Sunday, 8 September 2013

Ed Milliband is playing a dangerous game with the trade union link

One of the reasons the Tories find it so easy to kick Ed Milliband is that  he wanders around with a "please kick me" sign pinned to the seat of his trousers. The latest revelations that Unite had no case to answer in the 'Falkirkgate' election-rigging debacle, and Labour's refusal to apologise for getting it wrong, and for its ridiculous decision to refer Unite to the police, is a spectacular own-goal. Following an investigation into alleged election-rigging by Unite in Falkirk, according to the Independent, :
The [Labour] report is said to have cleared Unite of claims it tried to rig the selection of a candidate to replace the current MP, Eric Joyce, by signing up new members without their knowledge. The fall-out from an internal party investigation led to Mr Miliband announcing sweeping reforms of Labour's links with the trade unions.
Milliband was pretty much suckered into wrongly attacking Unite and promising to change Labour Party's relationship with the unions, because of Tory howls of outrage when the alleged election-rigging incident came to light in the summer. What Milliband ought to have have done is call for an investigation and reserved judgement until the full facts were know, but he doesn't appear to have that kind of nous. What he also ought to have done is to robustly defend the link that Labour has with the trade unions, and the funding that comes with it. Whilst there may be issues with whether union members should 'opt-in' rather than 'opt-out' of funding Labour, the fact is that trade union money is just about the cleanest money in politics. It comes from what are small donations by millions of members of democratic organisations, and it is fully auditable - just compare that with the filthy lucre political parties receive from corporate donors and wealthy individuals.

Lets look at the funding of the Tory Party for instance. Would it surprise you to know that one family, yes one family, is responsible for a huge amount of Tory Party funding. You should take time to read this excellent post by Aditya Chakrabotty in the Guardian, but here is a telling quote:
"Take the JCB billionaire Sir Anthony Bamford, one of Cameron's favourite businessmen and a regular guest on the PM's trade missions abroad. Between 2001 and summer 2010, Wilks-Heeg and Crone found donations from Anthony Bamford, Mark Bamford, George Bamford, JCB Bamford Excavators, JCB Research, and JCB World Brands. Tot that up and you get a contribution to the Conservative party from the Bamford family of £3,898,900. But you'd need to be an expert sleuth with plenty of time and resources to tot it up.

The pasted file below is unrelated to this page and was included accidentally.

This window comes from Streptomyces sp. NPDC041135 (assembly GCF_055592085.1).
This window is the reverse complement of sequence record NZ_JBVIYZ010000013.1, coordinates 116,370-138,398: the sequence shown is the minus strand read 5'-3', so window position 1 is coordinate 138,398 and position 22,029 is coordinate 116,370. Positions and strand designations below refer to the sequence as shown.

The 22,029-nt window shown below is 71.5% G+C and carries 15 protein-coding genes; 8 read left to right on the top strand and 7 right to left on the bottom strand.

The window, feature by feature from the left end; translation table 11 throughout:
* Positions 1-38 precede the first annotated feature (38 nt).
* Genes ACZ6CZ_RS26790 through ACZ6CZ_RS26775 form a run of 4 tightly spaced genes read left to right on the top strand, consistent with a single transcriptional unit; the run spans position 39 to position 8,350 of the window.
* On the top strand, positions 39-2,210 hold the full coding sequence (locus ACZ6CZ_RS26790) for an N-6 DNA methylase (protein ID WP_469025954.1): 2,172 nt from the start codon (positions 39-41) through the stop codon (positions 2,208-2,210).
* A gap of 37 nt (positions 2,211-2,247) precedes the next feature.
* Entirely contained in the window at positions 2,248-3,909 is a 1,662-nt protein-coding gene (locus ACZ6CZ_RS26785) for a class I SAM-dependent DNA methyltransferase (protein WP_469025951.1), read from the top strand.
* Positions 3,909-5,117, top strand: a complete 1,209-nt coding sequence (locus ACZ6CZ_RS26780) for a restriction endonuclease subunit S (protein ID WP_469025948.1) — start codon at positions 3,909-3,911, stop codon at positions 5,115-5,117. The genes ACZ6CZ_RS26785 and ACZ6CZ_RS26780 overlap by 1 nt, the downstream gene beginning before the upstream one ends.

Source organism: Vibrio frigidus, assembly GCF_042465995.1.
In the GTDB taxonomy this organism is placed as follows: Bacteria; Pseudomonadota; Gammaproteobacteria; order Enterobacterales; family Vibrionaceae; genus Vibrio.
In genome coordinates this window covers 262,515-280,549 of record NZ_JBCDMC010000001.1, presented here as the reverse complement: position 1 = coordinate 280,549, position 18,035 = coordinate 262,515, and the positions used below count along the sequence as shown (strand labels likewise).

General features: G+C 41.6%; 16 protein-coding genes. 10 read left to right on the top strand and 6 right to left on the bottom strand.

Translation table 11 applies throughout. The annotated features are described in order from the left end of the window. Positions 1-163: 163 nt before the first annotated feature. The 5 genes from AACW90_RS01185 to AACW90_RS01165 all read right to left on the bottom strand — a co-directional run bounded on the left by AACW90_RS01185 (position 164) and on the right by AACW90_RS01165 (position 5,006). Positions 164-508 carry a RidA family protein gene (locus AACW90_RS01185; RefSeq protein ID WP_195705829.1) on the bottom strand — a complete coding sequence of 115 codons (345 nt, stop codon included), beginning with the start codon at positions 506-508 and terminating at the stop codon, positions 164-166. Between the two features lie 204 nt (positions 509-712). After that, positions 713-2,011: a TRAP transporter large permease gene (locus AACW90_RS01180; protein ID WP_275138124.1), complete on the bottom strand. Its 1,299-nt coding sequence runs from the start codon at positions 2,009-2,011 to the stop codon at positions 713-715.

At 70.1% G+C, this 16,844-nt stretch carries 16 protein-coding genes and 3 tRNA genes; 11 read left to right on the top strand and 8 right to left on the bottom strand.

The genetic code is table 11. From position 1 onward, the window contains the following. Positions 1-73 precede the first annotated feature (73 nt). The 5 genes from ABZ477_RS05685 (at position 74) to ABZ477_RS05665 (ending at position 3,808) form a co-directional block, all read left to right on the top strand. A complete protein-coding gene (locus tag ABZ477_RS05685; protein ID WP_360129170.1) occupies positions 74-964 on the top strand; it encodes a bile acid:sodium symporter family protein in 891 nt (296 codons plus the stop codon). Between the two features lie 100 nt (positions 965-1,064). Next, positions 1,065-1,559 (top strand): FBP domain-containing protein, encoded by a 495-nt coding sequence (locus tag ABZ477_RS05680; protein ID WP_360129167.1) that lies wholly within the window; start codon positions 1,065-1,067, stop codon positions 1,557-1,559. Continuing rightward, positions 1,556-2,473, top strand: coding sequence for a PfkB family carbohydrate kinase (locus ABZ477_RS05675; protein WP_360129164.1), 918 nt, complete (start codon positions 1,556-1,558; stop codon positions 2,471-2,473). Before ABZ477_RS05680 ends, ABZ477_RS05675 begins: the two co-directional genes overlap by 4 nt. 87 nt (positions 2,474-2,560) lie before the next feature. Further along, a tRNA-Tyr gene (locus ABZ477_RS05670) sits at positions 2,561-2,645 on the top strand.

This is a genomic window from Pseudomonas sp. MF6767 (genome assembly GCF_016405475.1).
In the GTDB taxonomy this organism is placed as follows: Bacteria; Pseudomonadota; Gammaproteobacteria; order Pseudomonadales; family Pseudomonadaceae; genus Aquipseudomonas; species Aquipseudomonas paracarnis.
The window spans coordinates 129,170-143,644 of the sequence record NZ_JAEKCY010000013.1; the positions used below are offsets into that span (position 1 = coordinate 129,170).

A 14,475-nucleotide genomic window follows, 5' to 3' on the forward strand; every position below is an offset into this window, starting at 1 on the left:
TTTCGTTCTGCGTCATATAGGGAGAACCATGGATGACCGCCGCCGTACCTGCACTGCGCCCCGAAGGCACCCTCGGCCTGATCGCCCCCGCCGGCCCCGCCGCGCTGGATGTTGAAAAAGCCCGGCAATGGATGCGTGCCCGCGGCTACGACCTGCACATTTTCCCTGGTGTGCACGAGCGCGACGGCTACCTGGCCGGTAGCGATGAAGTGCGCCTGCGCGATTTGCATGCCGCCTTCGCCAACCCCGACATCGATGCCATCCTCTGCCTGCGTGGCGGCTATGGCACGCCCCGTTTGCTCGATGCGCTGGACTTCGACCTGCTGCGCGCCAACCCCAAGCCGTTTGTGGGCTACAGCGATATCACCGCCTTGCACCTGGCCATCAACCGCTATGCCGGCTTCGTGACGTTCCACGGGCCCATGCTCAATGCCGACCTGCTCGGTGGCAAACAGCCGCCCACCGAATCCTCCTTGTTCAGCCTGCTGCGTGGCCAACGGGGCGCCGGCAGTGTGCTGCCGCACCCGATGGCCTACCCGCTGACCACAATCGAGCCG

One family: nearly £4m. Wilks-Heeg and Crone found that 15 of these families or "donor groups" account for almost a third of all Tory funding [my italics]. They enjoy trips to Chequers, dinners in Downing Street and a friendly prime ministerial ear. Lord Irvine Laidlaw stuffed over £6m into Conservative pockets over a decade and, one of his former staffers told the Mail, liked to boast about his influence over party leaders: "William's [Hague] in my pocket"."
There is no doubt that Milliband's plan to change the relations with the unions is a big risk. They have already lost £1 million in funding from the GMB as a result. No doubt Milliband is counting on the fact that union funding now only accounts for one third of Labour's total, but the consequences of the unions abandoning Labour are far more serious than just a loss of funding. Without the bedrock of support from the labour movement what long-term future would Labour have? There is only room in British politics for one party of the right, and the Tories have had position that sown up for a very long time. Since the advent of New Labour, the  Labour Party has become a party of the centre-right, not centre-left as it used to be. Can Labour survive in the long term as such a party only funded by corporations and individuals? I don't think so. I have no doubt would it gradually wither and lose its base of support. That opens up an opportunity for a social democratic party of the left, with trade union support.

The likelihood is that nothing dramatic will happen until after the next election. If Labour win, as I expect them to, and continue on their present course, expect unrest to grow, with more widespread protests against welfare cuts and strike action to defend living standards and pensions. Millband is playing a dangerous game, and one that could change British politics forever.

No comments: